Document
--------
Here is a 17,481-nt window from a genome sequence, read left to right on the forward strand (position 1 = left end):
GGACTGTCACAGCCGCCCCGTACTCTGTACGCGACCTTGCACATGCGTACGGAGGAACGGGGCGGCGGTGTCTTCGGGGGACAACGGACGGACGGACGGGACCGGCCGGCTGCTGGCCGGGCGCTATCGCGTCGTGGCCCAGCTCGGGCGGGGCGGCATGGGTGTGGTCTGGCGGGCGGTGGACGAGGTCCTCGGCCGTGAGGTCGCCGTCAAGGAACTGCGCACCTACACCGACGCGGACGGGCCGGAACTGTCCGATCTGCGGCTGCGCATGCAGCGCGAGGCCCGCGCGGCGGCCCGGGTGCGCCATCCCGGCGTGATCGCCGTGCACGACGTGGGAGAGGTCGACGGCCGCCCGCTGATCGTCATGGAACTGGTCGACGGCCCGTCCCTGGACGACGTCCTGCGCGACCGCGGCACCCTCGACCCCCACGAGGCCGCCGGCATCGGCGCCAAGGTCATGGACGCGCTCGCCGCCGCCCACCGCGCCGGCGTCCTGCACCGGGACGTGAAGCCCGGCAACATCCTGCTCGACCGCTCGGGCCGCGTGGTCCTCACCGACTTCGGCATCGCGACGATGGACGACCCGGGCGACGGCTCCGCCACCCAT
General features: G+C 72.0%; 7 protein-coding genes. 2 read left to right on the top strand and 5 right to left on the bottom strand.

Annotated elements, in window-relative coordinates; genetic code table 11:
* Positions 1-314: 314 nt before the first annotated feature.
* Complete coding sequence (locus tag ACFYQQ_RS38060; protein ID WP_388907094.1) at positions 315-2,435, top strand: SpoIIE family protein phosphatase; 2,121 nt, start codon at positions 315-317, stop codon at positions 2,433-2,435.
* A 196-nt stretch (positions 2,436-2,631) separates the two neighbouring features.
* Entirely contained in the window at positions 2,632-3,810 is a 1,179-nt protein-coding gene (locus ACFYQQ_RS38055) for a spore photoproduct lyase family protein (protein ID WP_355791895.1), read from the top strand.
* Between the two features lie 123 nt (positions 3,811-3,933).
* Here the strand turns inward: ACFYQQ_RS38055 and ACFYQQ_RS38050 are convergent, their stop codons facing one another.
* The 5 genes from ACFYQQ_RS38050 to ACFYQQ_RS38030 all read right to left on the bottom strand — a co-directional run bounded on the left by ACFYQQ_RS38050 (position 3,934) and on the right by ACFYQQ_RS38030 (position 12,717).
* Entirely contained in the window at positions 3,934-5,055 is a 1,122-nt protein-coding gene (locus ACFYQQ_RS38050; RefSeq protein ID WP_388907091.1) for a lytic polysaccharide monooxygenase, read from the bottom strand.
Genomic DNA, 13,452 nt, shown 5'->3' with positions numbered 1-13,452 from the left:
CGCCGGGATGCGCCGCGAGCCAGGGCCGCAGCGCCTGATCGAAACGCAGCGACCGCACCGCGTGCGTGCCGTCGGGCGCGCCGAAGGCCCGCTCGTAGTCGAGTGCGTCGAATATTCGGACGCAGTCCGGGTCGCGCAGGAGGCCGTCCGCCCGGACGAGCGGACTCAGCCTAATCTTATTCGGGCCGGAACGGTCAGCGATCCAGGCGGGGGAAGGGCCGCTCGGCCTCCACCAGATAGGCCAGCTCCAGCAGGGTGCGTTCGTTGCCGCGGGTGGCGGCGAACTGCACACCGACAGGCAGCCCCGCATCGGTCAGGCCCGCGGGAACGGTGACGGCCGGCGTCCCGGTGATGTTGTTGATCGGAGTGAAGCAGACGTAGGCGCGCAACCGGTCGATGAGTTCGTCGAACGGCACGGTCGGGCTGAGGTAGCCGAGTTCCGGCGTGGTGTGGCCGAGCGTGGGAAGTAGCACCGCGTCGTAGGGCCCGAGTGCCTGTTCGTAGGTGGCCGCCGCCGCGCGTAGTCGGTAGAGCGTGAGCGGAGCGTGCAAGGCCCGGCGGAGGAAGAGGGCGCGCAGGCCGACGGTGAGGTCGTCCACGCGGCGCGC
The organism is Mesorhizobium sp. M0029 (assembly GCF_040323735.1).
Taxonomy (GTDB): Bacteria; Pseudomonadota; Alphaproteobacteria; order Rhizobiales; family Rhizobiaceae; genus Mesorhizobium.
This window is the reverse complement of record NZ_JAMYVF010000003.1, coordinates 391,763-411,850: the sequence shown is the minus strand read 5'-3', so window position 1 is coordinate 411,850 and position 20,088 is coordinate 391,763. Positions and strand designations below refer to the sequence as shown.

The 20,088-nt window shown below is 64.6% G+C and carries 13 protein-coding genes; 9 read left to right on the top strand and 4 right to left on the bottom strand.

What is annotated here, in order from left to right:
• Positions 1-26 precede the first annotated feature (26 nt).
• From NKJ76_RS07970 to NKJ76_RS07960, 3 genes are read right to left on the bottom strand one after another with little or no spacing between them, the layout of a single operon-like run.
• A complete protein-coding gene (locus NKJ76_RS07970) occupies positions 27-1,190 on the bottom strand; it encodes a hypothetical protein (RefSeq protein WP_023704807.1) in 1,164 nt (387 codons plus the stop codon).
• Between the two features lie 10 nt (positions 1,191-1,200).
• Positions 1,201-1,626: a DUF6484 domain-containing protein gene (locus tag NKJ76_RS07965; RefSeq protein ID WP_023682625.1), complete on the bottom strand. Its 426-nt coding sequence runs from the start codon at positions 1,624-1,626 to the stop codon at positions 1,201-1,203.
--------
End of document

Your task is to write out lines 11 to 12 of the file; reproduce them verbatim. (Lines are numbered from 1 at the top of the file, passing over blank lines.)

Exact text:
* The 5 genes from ACFYQQ_RS38050 to ACFYQQ_RS38030 all read right to left on the bottom strand — a co-directional run bounded on the left by ACFYQQ_RS38050 (position 3,934) and on the right by ACFYQQ_RS38030 (position 12,717).
* Entirely contained in the window at positions 3,934-5,055 is a 1,122-nt protein-coding gene (locus ACFYQQ_RS38050; RefSeq protein ID WP_388907091.1) for a lytic polysaccharide monooxygenase, read from the bottom strand.